How do I encourage the girls to spend more time outside?

Discussion in 'Coop & Run - Design, Construction, & Maintenance' started by LestersFlat, May 17, 2011.

  1. LestersFlat

    LestersFlat Chillin' With My Peeps

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    May 17, 2011
    Schuyler Lake NY
    Hi! I just joined this forum today. My DH and I just picked up our first chickens 2 days ago. We got 4 silver laced wyandottes, and 3 mixed reds. I am not sure of their age, but they all still have some downy feathers. We are in upstate NY, and have heard that these breeds winter well, which is important here in the North Country.

    My biggest problem so far is that the girls like their coop a bit too much. When I figure out how to upload a photo, you will see why. It is a lovely old shed with 8-ft ceilings, 2 doors and 5 big windows. We are on 22 acres, but maybe only 4 or 5 of them would be accessible to the chickens. To start with, we made a fenced area behind the coop that is about 10' x 50'. We hope to eventually let them free range during the day, and lock them up in the coop at night as protection. But for now, we need to protect them during the day from our 2 labs who never met a chicken before...

    Aside from putting one of the feeders outside, is there any way to encourage them to come out and play? I heard that wild birds will get used to using the feeder, and that is bad for my birds. Should I just be more patient and let them find their way out there in time?

    I have also tried carrying them outside. The 3 red girls will allow me to pick them up and carry them out. They poke around, eat a few blades of grass, then high-tail it back in there after only a minute or 2. The B&W ones won't let me come anywhere near them to pick them up, but they will run outside and stay out there briefly when I come in the coop. They even had their first dirt bath yesterday, all 4 of them together.

    Just looking for some advice.
     
  2. E.G.Glayer

    E.G.Glayer Chillin' With My Peeps

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    Jan 29, 2009
    Blanchester OH
    They will come out. Just leave an access door open and they will venture out when they are ready. They just need time to get used to their new surroundings and then they will be all over the place. Sometimes it can take several days for them to get accustomed. Dont Worry.[​IMG]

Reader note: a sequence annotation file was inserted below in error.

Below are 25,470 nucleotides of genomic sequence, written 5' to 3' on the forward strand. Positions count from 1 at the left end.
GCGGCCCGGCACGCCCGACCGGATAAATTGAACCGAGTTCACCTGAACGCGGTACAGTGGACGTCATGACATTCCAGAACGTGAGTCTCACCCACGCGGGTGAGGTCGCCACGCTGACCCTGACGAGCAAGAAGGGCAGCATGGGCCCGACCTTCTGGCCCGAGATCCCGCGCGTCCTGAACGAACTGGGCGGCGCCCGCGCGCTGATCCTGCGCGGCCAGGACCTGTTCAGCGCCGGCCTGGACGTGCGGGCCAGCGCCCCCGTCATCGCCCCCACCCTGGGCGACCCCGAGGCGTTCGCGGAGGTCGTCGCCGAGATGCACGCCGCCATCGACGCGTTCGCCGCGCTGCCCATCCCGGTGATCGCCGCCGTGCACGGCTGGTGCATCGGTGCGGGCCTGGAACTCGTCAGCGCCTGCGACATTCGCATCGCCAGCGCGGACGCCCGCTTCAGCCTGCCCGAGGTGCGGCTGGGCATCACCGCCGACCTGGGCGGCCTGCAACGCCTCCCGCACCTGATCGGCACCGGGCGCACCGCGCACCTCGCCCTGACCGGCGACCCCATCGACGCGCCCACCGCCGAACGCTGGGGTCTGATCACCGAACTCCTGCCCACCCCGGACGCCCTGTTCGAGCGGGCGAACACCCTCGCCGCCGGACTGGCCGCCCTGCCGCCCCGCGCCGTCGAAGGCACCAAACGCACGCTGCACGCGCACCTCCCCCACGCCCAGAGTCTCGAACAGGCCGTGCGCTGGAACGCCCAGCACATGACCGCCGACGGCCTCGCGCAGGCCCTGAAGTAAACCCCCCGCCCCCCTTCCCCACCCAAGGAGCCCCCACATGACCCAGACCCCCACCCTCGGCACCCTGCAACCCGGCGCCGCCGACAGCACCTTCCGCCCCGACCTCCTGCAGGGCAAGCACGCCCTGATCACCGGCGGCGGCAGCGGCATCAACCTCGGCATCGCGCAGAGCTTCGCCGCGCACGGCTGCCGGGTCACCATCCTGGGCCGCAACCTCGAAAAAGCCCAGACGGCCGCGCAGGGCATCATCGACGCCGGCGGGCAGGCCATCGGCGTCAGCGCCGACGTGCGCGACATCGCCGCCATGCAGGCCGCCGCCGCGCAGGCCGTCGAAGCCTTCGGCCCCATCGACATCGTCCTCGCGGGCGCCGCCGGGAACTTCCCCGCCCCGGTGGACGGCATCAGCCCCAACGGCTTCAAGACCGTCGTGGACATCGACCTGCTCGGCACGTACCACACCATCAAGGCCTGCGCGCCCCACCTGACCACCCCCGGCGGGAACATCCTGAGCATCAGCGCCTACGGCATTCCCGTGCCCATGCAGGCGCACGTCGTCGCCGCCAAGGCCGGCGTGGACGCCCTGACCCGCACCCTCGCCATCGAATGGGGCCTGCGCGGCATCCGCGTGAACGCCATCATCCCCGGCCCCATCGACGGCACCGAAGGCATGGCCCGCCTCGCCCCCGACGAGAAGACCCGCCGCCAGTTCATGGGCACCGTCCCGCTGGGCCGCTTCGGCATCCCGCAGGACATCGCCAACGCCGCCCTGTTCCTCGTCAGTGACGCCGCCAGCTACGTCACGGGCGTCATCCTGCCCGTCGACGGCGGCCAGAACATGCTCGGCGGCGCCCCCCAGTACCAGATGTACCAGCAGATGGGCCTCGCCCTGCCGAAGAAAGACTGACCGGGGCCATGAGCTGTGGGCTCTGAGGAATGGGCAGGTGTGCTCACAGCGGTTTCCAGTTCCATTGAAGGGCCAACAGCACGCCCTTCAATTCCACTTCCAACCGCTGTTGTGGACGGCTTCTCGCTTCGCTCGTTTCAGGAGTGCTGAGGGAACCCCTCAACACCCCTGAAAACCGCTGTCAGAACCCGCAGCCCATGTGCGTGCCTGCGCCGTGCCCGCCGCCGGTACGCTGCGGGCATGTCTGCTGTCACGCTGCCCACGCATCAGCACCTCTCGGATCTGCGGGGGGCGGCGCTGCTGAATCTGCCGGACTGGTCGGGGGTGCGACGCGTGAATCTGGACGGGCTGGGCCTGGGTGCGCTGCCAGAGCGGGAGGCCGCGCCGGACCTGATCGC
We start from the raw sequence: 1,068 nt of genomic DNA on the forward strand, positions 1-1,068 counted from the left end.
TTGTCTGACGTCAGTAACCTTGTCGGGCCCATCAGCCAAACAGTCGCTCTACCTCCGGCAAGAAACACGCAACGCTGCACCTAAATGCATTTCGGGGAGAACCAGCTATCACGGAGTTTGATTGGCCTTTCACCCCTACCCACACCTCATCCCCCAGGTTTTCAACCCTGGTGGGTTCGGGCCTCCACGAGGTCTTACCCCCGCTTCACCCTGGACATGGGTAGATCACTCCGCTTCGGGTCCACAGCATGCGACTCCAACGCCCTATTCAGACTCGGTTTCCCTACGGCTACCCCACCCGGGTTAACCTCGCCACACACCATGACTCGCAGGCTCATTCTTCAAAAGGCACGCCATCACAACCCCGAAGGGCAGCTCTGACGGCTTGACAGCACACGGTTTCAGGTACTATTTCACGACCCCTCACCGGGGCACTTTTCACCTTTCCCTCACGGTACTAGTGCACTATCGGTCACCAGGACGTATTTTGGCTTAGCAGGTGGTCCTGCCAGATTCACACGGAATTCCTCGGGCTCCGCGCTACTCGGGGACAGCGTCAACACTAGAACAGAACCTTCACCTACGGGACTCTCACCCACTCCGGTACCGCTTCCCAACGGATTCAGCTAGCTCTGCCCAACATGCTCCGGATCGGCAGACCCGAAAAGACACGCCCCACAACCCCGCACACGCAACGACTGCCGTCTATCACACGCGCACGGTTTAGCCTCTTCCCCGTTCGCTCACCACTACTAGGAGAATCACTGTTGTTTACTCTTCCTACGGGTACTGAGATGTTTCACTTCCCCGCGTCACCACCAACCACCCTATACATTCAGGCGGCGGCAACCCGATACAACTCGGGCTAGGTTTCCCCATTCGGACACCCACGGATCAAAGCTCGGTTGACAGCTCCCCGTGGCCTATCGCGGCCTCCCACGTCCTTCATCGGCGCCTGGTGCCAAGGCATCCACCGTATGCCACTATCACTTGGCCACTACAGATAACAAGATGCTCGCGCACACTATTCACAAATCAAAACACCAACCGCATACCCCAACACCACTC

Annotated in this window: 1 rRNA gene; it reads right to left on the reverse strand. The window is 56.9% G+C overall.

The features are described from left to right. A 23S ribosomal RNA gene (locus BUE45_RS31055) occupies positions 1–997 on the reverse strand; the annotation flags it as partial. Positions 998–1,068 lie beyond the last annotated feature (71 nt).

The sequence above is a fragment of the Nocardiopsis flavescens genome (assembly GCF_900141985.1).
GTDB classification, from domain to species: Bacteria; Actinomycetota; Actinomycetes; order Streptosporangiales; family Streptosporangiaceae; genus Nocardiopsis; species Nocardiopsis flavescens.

3. LestersFlat

    LestersFlat Chillin' With My Peeps

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    May 17, 2011
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    We leave the one human-size door open all day, and close it up at night. Is there any good reason to close this and make a pop-door just for the chickens?
     
  4. BlueBetween

    BlueBetween Chillin' With My Peeps

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    Apr 4, 2011
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    they sounds really young still, mine are older than that and still in a brooder box. We take them outside to a little penned area for an hour at the most and then they get cold, and if they could, they would probably run back to the house because everything scares them... but they'll get braver as they get used to it all. I'm amazed at how good their instincts are, even with no mother to show them the ropes.
     
  5. teach1rusl

    teach1rusl Love My Chickens

    The first two benefits of a pop door that "popped" into my head are: In winter time, a smaller door lets in a LOT less cold air/wind, and an open people sized door invites much more in that a pop door. For example, I know daggone well that both of my dogs (which are chicken friendly) would be inside the coop (snooping after eggs, eating chicken poop and chicken food, etc.) if I left my people door open. They don't go through the pop door (although they will stick their noses through... [​IMG]

    Added to the "less cold air/wind" thing - a pop door is much easier to put a wind break in front of than a people door. A bale of straw, a board leaned against the wall side, etc. make great winter wind breaks for a pop door.
     
    Last edited: May 17, 2011
  6. LestersFlat

    LestersFlat Chillin' With My Peeps

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    May 17, 2011
    Schuyler Lake NY
    Funny you mentioned the brooder box...we have nest boxes, things to roost on, things to hide behind, straw all over the floor, and guess where they sleep at night? There's an old plastic gardener's wagon with a space barely big enough for all of them, and they all jump in there by about 6 pm. During the day, the B&W ones beat up on the reds, which are a bit smaller, but at night they are all huddled up against one another and happy for each other's warmth. Very cute...
     
  7. LestersFlat

    LestersFlat Chillin' With My Peeps

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    May 17, 2011
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    That is a good reason for the pop door. We'll have to get one in before winter.
     
  8. Judy

    Judy Moderator Staff Member

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    They sound like they will be great fun to watch, as they get more accustomed to each other and their environment.

    I wouldn't let them sleep in the nest boxes, though, if they should start that. Leads to poopy eggs.

    Have fun!
     

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